Drinking is often the center of family celebrations, too. My extended family’s Christmas Eve party, traditionally held at my grandparents’ house down the road and around the corner from where I grew up, would go from wholesome fun to extremely lit party right around when it started getting dark in the mid-afternoon. My uncles would get in tipsy, borderline nonsensical debates about things like: Who is the Paul Wellstone of the Minnesota Twins outfield? My grandmother would sing the Volga Boatmen song in an opera falsetto, a demonstration of how she used to sing that way to get her six sons to settle down, because all of her sons hated that singing. Unsupervised, my cousins and I would do things like mix all of the condiments into a tall glass of water and dare my brother to drink it, and he would. We’d play extremely competitive games of Balderdash that escalated to shouting. We’d find glitter, and take it out of the cupboards. We’d play hide-and-seek, but with screaming. We’d put on our winter boots and run around in the snow, chased by our dogs, their breath rising as steam as they bounded past us. Some of my best childhood memories are from nights all of the adults were Christmas drunk.
Wisconsin’s drinking culture isn’t necessarily accompanied by the sort of aggression one might associate with a bar district. One Eau Claire resident, who has worked at a busy bar downtown in the second drunkest city in America for the last six years, says he’s never seen a fight. “We have a drinking culture,” he says. “But it’s not vomiting wackos and aggressive creeps. It’s just what we do.”
Bryan, a resident of Grantsburg, adds, “Wisconsin is the only state that can consume excess amounts of alcohol and love their neighbor at the same time. Most states would start a war.”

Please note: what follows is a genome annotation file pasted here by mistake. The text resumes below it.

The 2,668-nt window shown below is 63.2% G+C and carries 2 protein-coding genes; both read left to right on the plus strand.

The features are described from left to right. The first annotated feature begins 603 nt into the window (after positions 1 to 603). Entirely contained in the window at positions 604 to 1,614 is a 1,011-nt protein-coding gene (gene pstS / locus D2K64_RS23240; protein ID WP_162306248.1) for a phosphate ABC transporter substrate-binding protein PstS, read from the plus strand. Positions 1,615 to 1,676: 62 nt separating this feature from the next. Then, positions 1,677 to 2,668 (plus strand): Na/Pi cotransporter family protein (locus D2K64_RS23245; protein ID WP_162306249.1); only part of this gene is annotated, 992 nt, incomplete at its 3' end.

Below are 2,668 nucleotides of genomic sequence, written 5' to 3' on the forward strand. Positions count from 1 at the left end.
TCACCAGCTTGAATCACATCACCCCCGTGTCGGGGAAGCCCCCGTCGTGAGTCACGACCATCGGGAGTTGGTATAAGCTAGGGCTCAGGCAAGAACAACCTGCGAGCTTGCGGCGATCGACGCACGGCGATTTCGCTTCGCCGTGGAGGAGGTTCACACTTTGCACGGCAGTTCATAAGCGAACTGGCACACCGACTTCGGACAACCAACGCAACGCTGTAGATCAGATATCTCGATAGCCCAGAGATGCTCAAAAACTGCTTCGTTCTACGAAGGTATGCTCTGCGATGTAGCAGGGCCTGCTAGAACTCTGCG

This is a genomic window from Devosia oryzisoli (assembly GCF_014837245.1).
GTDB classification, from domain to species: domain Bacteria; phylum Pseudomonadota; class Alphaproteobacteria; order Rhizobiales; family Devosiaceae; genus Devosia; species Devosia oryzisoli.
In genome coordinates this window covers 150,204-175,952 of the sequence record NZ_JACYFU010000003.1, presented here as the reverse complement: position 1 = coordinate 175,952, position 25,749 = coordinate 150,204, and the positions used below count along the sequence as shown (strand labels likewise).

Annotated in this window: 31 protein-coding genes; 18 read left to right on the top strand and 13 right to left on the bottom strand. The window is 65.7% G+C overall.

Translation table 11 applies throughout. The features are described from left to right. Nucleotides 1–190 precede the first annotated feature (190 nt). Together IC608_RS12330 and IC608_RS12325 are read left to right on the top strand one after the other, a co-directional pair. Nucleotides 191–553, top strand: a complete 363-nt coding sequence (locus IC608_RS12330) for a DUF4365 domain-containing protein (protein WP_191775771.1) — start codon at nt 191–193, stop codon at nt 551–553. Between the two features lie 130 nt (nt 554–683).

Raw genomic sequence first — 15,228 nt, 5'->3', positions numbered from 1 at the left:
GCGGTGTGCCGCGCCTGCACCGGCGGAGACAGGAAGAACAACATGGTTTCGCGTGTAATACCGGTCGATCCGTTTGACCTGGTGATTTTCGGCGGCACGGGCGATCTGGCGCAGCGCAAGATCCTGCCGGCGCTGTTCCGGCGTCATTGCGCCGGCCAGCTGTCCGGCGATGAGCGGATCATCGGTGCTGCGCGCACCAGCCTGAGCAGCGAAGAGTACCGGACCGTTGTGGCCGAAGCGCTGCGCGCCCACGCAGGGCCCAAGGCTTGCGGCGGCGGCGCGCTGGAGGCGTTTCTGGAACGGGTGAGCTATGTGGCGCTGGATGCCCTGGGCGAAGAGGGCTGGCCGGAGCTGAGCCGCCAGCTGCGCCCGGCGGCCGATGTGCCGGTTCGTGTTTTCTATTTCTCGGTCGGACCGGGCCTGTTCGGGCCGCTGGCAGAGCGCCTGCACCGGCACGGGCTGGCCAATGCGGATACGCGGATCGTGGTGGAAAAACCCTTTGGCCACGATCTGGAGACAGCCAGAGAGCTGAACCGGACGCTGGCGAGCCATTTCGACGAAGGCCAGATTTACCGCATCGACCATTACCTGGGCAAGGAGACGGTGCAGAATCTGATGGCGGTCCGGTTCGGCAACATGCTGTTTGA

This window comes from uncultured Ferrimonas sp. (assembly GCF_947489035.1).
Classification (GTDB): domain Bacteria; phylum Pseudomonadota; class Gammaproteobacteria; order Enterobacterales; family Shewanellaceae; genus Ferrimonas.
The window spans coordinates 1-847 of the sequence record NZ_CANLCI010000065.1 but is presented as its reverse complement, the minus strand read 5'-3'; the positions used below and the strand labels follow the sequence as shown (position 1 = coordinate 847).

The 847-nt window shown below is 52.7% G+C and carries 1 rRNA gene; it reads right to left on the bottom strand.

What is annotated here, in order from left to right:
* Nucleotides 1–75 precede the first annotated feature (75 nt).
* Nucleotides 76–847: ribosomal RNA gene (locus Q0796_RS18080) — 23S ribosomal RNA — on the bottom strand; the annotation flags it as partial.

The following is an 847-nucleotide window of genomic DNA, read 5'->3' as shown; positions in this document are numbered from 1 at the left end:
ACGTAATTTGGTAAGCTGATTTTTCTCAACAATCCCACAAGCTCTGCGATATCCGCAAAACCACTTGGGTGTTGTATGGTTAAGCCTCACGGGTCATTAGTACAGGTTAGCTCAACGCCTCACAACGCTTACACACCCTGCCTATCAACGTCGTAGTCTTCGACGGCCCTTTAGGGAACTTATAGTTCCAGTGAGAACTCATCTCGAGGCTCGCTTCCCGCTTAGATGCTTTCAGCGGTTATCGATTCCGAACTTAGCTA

Wisconsinites love each other when they’re drunk, and Wisconsin performatively loves how drunk it is. The stores in airports in Madison and Milwaukee display hooded sweatshirts and beer koozies that read “DRINK WISCONSINBLY.” DRINK WISCONSINBLY is to Wisconsin what I (heart) NY is to New York. But because it’s so proud of itself, I’d take the entire drunkest cities list with a grain of salt. Wisconsin lacks the requisite shame that often accompanies intoxication and thus would lean in on any survey that would allow them to self-report their drunkenness.
“We’re just not embarrassed about it,” says Noah, who grew up in Madison. “Minnesotans have a deep sense of shame about things in general.”
So is it possible that Wisconsin isn’t as dramatically drunker than its neighbors as advertised? Sure. But as I sit here typing this on a laptop balanced on a pillow shaped like my home state, I know deep down in my heart that the bars back home are brimming with people Wisconsinbly drunk on $2 beers. And that neither the deer nor the drunks will know better than to stay off the roads.